April 5th, 2015, 04:51 AM  #1 
Member Joined: Mar 2015 From: Brasil Posts: 90 Thanks: 4  Finite and Infinite Sets
Note \[A, B\subset \mathbb{R}\] nonempty sets limited, consider the set \[A+B=\left \{ x+y\setminus x\in A, y\in B \right \}.\] Show that: a) \[A+B\] is a limited set; b)\[\sup(A+B)=\sup A+\sup B\] c) \[\inf(A+B)=\inf A+\inf B\] Last edited by skipjack; April 5th, 2015 at 10:15 PM. 
April 5th, 2015, 12:48 PM  #2 
Math Team Joined: Dec 2013 From: Colombia Posts: 7,617 Thanks: 2608 Math Focus: Mainly analysis and algebra 
1) Consider $a$, an upper bound of $A$, and $b$, an upper bound of $B$ (these exist because $A$ and $B$ are both bounded). Then $x \lt a$ for all $x \in A$ and $y \lt b$ for all $y \in B$. So $x + y \lt a + b$ for all $x \in A$ and $y \in B$ and thus for all $(x +y) \in A+B$. Thus $a + b$ is an upper bound for $A+B$. A similar argument can be constructed for lower bounds. For 2) assume that $\sup{(A+B)} \ne \sup A + \sup B$ and come to a contradiction. For example: suppose that $\sup{(A+B)} \lt \sup A + \sup B$ then $\sup{(A+B)} = \sup (A) + \sup (B)  4c$ for some $c \gt 0$. Thus we may take $a = \sup (A)  c \in A$ and $b = \sup (B)  c \in A$. Thus $a + b \in A+B$ by the definition of $A+B$, but $a+b \gt \sup{(A+B)}$. This contradiction means that $\sup{(A+B)} \not \lt \sup A + \sup B$. A similar argument shows that $\sup{(A+B)} \not \gt \sup A + \sup B$. Further similar arguments can be employed for part 3). 
April 5th, 2015, 04:54 PM  #3 
Member Joined: Mar 2015 From: Brasil Posts: 90 Thanks: 4 
Can you show the rest ?????????

April 5th, 2015, 05:29 PM  #4 
Math Team Joined: Dec 2013 From: Colombia Posts: 7,617 Thanks: 2608 Math Focus: Mainly analysis and algebra 
Why don't you have a go? And we'll correct your work if there are errors.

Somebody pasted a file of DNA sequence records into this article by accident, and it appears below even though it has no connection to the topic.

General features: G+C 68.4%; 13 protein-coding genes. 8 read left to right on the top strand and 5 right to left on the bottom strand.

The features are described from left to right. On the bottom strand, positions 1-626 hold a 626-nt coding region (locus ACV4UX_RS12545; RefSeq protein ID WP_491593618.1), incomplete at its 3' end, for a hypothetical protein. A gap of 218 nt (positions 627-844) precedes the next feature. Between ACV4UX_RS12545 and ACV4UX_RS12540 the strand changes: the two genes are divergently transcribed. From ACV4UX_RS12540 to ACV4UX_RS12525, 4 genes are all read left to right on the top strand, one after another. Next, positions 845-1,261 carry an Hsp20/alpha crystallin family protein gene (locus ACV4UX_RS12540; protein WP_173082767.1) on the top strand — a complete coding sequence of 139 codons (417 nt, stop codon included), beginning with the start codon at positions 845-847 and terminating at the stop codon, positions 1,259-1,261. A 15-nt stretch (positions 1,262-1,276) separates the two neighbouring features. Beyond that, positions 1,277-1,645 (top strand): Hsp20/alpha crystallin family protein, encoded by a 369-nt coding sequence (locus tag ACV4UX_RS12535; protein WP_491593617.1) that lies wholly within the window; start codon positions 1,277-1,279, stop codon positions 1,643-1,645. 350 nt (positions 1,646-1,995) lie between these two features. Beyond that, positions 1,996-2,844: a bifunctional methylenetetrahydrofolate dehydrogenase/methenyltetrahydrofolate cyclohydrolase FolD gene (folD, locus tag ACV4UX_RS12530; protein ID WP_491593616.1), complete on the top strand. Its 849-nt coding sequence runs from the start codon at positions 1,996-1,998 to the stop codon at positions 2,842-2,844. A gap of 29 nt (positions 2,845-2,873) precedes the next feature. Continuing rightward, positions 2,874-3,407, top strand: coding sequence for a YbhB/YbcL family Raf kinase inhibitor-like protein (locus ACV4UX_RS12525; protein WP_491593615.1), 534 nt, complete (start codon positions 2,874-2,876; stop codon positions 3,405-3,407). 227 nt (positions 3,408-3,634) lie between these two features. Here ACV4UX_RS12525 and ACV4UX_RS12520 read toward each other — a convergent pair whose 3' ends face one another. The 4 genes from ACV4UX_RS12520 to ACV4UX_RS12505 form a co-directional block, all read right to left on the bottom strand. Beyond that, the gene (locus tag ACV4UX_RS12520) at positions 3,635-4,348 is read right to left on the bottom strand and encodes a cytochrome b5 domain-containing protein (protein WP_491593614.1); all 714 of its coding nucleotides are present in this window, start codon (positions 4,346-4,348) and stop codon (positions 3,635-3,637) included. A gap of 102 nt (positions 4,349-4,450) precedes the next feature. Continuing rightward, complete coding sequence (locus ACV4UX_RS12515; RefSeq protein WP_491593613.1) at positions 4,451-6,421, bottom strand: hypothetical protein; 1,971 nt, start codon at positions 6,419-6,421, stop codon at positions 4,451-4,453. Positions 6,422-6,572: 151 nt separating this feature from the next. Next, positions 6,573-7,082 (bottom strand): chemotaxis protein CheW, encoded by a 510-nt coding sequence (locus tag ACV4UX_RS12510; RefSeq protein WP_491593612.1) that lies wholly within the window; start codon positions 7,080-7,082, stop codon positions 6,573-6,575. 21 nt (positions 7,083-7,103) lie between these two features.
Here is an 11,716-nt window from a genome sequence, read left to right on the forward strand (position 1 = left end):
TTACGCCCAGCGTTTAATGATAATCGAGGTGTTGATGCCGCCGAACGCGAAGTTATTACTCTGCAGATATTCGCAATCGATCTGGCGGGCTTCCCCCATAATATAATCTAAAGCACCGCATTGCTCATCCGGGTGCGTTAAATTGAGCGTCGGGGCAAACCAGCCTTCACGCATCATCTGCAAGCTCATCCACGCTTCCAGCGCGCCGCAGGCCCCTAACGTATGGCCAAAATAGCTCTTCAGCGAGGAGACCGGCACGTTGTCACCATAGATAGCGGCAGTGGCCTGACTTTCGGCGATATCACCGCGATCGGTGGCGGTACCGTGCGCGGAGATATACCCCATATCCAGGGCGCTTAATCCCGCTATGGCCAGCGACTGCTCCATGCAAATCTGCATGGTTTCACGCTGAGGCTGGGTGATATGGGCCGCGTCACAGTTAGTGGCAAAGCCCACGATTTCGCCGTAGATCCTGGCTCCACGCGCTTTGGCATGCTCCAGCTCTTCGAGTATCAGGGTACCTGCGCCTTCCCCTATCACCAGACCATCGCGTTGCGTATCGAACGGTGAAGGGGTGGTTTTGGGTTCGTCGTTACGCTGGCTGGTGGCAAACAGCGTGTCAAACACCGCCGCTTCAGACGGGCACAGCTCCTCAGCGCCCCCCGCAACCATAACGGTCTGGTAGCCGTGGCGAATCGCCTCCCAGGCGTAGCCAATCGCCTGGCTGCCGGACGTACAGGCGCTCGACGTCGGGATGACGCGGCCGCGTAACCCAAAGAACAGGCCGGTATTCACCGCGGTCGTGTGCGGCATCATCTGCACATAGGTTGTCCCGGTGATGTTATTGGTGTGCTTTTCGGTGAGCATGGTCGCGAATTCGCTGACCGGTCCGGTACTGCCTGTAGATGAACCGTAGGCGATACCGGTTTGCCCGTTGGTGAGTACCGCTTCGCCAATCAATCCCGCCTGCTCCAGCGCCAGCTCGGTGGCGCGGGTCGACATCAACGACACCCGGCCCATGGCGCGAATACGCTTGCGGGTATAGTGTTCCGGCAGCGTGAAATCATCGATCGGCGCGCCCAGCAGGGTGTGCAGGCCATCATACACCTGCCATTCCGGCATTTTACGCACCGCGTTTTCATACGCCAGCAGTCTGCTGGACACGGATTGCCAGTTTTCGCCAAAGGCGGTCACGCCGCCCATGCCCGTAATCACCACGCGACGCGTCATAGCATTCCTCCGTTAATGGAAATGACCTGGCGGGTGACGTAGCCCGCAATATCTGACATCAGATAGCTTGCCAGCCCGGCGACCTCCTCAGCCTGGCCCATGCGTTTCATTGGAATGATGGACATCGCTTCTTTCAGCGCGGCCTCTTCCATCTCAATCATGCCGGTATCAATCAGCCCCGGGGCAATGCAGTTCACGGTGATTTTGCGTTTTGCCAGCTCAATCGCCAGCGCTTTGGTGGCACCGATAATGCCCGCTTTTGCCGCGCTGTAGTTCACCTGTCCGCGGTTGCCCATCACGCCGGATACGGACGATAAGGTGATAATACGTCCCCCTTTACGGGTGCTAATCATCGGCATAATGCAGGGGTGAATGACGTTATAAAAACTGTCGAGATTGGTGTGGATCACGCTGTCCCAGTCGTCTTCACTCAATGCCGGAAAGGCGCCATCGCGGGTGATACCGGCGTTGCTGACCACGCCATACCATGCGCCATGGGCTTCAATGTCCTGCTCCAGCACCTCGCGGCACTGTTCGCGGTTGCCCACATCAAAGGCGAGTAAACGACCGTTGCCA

April 8th, 2015, 05:56 AM  #5 
Member Joined: May 2013 Posts: 31 Thanks: 3 
a) $\displaystyle A, B \subset \mathbb{R}$ limited $\displaystyle \implies$ $\displaystyle \exists \ a := sup(A), \ \exists \ b:=sup(B), \ a,b \in \mathbb{R} \ \ \implies \ \ x \le a, \ y\le b \ \ \ \forall x\in A, \ \forall y \in B \ \ \implies \ \ x + y \le a + b, \ \ \ \forall x+y \in A+B$ $\displaystyle \therefore z:=x+y, \ \ z \le a + b$, $\displaystyle \forall z \in A+B$ b) i) upper bound: item a) $\displaystyle \implies z \le a + b, \ \ \ \forall z \in A+B$ ii) least upper bound: $\displaystyle \forall \epsilon >0:\ \ \ \exists x_0\in A, \ \exists y_0 \in B : a  \frac{\epsilon}{2}<x_0, \ b  \frac{\epsilon}{2}<y_0 \ \ \implies \ \ a + b  \epsilon < x_0+y_0\in A+B $ $\displaystyle \therefore$ i, ii $\displaystyle \implies \ \sup(A+B) = a + b, \ \ a=\sup A, \ b= \sup B$ c) Proposition: $\displaystyle \sup(A) =  \inf (A)$ Proposition $\displaystyle \implies \inf(A+B) =  \sup((A+B)) =  \sup((A) + (B)) = (\ \sup(A) + \sup(B) \ ) =  \sup(A)  \sup(B)$ $\displaystyle \therefore \inf(A+B) =  \sup(A)  \sup(B) = \inf(A) + \inf(B)$ Last edited by Prokhartchin; April 8th, 2015 at 06:00 AM. 

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